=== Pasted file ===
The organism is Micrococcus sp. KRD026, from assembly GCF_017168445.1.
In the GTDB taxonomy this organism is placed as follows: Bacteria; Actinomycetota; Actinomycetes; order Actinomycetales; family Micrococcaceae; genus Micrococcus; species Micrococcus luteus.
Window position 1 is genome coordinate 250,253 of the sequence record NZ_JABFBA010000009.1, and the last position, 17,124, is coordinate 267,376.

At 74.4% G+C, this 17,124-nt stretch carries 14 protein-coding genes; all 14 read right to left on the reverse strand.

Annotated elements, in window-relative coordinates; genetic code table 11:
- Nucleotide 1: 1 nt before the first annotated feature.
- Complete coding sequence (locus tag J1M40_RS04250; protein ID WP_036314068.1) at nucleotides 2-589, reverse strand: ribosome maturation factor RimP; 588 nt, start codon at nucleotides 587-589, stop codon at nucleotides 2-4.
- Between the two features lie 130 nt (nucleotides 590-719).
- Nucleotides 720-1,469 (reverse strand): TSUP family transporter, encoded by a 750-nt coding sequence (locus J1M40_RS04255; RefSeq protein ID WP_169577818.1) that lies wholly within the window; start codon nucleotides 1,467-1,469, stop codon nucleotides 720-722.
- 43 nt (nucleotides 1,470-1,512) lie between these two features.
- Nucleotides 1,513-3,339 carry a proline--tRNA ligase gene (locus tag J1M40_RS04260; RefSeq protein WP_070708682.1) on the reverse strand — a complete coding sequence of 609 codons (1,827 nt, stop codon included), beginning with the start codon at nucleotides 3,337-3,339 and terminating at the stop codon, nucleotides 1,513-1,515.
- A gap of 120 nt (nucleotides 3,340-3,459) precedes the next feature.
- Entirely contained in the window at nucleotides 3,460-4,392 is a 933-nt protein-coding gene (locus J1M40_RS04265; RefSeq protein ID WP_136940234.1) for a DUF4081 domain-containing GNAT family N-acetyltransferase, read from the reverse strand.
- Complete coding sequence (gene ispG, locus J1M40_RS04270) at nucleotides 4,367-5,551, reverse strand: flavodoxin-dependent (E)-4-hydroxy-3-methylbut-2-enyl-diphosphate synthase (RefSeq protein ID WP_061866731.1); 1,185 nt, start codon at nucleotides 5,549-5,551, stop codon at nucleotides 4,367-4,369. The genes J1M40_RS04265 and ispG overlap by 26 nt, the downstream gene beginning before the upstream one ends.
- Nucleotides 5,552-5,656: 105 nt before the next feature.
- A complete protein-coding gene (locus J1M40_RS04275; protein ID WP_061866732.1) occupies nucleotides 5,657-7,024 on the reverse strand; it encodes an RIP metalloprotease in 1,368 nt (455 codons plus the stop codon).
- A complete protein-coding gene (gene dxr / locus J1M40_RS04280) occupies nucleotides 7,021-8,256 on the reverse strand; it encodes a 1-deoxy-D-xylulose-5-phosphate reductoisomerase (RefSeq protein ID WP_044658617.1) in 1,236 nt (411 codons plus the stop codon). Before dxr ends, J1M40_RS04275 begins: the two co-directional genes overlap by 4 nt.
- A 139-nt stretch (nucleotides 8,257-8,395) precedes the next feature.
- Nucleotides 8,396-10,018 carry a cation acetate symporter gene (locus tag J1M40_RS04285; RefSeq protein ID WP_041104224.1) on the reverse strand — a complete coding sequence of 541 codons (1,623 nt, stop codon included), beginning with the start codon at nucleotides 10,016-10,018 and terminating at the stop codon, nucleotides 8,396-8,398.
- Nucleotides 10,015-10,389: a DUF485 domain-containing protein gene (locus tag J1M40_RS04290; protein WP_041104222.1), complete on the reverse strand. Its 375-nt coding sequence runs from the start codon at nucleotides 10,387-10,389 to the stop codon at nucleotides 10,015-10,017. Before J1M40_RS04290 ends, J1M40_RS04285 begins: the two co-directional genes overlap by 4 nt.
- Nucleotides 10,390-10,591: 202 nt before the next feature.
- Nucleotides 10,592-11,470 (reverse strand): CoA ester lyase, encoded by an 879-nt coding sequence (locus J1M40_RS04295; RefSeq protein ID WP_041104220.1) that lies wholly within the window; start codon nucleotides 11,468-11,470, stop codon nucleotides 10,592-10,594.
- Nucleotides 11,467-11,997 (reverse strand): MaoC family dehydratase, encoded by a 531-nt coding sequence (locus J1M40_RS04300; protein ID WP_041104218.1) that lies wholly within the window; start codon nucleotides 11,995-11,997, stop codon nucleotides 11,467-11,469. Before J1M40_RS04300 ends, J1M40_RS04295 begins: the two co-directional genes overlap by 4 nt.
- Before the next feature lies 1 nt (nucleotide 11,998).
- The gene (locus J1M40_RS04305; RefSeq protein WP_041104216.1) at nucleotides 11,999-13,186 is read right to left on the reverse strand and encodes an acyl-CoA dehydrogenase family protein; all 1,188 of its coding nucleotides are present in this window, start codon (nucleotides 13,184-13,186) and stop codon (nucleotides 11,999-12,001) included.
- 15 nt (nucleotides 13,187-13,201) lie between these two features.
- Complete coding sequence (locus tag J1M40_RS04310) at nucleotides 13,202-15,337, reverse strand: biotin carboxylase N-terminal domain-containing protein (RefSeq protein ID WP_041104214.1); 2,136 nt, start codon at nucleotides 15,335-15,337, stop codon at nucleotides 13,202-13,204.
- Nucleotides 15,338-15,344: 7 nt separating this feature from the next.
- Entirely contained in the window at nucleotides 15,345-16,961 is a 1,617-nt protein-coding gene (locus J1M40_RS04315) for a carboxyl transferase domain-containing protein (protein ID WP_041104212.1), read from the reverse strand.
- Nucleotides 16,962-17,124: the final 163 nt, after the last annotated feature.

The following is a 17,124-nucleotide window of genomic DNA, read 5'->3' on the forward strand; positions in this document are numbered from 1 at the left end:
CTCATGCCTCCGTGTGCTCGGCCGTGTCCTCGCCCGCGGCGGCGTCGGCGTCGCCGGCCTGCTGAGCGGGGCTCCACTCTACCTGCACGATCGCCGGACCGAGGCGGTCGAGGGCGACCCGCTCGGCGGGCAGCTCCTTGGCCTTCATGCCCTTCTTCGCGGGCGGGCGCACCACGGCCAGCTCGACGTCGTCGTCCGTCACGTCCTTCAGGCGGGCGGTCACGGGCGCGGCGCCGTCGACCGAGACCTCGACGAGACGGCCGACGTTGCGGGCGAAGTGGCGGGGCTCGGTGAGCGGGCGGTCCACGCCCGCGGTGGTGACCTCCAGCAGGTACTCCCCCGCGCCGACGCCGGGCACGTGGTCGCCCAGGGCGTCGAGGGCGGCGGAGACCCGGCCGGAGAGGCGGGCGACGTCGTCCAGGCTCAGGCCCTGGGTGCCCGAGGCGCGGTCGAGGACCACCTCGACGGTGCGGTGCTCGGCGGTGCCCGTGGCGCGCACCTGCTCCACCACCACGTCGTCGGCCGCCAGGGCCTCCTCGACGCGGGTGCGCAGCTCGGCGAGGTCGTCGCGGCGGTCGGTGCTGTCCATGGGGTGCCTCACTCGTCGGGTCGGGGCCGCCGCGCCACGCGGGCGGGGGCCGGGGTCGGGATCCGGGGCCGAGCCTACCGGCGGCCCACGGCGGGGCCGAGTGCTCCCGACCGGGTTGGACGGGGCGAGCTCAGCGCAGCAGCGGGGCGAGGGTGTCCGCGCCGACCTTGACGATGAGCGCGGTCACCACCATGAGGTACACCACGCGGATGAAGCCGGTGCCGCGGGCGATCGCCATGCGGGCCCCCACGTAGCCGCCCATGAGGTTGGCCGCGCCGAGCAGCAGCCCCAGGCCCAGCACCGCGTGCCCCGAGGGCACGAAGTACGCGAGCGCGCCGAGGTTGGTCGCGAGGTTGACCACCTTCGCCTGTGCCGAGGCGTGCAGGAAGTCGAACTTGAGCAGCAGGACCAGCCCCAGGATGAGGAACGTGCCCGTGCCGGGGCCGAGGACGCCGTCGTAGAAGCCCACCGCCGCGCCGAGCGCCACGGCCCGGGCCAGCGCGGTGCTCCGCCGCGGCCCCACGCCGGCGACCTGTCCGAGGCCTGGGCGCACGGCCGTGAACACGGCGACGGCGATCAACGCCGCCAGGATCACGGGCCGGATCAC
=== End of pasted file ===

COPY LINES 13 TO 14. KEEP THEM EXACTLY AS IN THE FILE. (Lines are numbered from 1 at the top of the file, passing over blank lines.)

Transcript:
- Entirely contained in the window at nucleotides 3,460-4,392 is a 933-nt protein-coding gene (locus J1M40_RS04265; RefSeq protein ID WP_136940234.1) for a DUF4081 domain-containing GNAT family N-acetyltransferase, read from the reverse strand.
- Complete coding sequence (gene ispG, locus J1M40_RS04270) at nucleotides 4,367-5,551, reverse strand: flavodoxin-dependent (E)-4-hydroxy-3-methylbut-2-enyl-diphosphate synthase (RefSeq protein ID WP_061866731.1); 1,185 nt, start codon at nucleotides 5,549-5,551, stop codon at nucleotides 4,367-4,369. The genes J1M40_RS04265 and ispG overlap by 26 nt, the downstream gene beginning before the upstream one ends.